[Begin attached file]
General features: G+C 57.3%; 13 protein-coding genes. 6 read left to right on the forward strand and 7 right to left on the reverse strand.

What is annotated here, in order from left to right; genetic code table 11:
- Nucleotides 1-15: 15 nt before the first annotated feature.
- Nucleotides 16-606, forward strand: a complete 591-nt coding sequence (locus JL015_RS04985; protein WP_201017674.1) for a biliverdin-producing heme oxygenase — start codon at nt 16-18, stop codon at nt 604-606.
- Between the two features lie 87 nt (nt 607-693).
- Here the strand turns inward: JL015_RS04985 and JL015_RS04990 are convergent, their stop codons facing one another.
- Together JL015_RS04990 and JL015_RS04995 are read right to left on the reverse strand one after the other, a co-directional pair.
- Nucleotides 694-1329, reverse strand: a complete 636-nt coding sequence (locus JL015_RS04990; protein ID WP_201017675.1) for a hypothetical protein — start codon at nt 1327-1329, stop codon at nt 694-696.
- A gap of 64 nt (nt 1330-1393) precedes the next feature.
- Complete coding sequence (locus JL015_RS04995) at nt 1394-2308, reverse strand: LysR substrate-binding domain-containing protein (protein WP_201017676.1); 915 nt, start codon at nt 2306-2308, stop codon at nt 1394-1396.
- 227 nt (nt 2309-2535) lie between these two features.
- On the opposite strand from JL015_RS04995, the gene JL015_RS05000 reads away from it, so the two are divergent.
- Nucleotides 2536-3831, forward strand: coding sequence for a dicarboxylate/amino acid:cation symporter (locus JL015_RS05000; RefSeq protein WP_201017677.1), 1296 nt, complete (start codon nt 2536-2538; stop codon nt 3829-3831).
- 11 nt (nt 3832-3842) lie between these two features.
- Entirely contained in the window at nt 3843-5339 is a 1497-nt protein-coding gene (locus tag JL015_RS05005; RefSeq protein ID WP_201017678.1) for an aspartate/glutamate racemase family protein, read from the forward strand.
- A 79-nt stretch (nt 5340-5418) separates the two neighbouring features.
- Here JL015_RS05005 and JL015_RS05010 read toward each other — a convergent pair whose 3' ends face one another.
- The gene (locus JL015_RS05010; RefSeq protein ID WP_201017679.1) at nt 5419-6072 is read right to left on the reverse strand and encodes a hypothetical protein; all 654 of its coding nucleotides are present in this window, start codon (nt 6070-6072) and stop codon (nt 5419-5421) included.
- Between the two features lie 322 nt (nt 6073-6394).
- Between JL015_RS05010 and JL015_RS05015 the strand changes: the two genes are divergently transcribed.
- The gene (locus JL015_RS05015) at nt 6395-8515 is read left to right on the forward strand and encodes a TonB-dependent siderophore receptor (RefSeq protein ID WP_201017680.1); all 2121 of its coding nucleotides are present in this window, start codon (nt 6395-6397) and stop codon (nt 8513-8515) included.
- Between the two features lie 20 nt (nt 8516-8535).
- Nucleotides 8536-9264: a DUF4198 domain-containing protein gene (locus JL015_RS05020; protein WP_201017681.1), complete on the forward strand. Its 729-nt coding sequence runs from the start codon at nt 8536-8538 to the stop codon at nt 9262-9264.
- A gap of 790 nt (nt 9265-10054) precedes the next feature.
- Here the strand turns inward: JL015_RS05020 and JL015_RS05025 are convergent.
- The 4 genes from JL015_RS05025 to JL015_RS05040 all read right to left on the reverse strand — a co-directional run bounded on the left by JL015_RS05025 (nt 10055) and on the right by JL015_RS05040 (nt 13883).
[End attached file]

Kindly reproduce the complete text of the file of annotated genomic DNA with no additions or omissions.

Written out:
General features: G+C 57.3%; 13 protein-coding genes. 6 read left to right on the forward strand and 7 right to left on the reverse strand.

What is annotated here, in order from left to right; genetic code table 11:
- Nucleotides 1-15: 15 nt before the first annotated feature.
- Nucleotides 16-606, forward strand: a complete 591-nt coding sequence (locus JL015_RS04985; protein WP_201017674.1) for a biliverdin-producing heme oxygenase — start codon at nt 16-18, stop codon at nt 604-606.
- Between the two features lie 87 nt (nt 607-693).
- Here the strand turns inward: JL015_RS04985 and JL015_RS04990 are convergent, their stop codons facing one another.
- Together JL015_RS04990 and JL015_RS04995 are read right to left on the reverse strand one after the other, a co-directional pair.
- Nucleotides 694-1329, reverse strand: a complete 636-nt coding sequence (locus JL015_RS04990; protein ID WP_201017675.1) for a hypothetical protein — start codon at nt 1327-1329, stop codon at nt 694-696.
- A gap of 64 nt (nt 1330-1393) precedes the next feature.
- Complete coding sequence (locus JL015_RS04995) at nt 1394-2308, reverse strand: LysR substrate-binding domain-containing protein (protein WP_201017676.1); 915 nt, start codon at nt 2306-2308, stop codon at nt 1394-1396.
- 227 nt (nt 2309-2535) lie between these two features.
- On the opposite strand from JL015_RS04995, the gene JL015_RS05000 reads away from it, so the two are divergent.
- Nucleotides 2536-3831, forward strand: coding sequence for a dicarboxylate/amino acid:cation symporter (locus JL015_RS05000; RefSeq protein WP_201017677.1), 1296 nt, complete (start codon nt 2536-2538; stop codon nt 3829-3831).
- 11 nt (nt 3832-3842) lie between these two features.
- Entirely contained in the window at nt 3843-5339 is a 1497-nt protein-coding gene (locus tag JL015_RS05005; RefSeq protein ID WP_201017678.1) for an aspartate/glutamate racemase family protein, read from the forward strand.
- A 79-nt stretch (nt 5340-5418) separates the two neighbouring features.
- Here JL015_RS05005 and JL015_RS05010 read toward each other — a convergent pair whose 3' ends face one another.
- The gene (locus JL015_RS05010; RefSeq protein ID WP_201017679.1) at nt 5419-6072 is read right to left on the reverse strand and encodes a hypothetical protein; all 654 of its coding nucleotides are present in this window, start codon (nt 6070-6072) and stop codon (nt 5419-5421) included.
- Between the two features lie 322 nt (nt 6073-6394).
- Between JL015_RS05010 and JL015_RS05015 the strand changes: the two genes are divergently transcribed.
- The gene (locus JL015_RS05015) at nt 6395-8515 is read left to right on the forward strand and encodes a TonB-dependent siderophore receptor (RefSeq protein ID WP_201017680.1); all 2121 of its coding nucleotides are present in this window, start codon (nt 6395-6397) and stop codon (nt 8513-8515) included.
- Between the two features lie 20 nt (nt 8516-8535).
- Nucleotides 8536-9264: a DUF4198 domain-containing protein gene (locus JL015_RS05020; protein WP_201017681.1), complete on the forward strand. Its 729-nt coding sequence runs from the start codon at nt 8536-8538 to the stop codon at nt 9262-9264.
- A gap of 790 nt (nt 9265-10054) precedes the next feature.
- Here the strand turns inward: JL015_RS05020 and JL015_RS05025 are convergent.
- The 4 genes from JL015_RS05025 to JL015_RS05040 all read right to left on the reverse strand — a co-directional run bounded on the left by JL015_RS05025 (nt 10055) and on the right by JL015_RS05040 (nt 13883).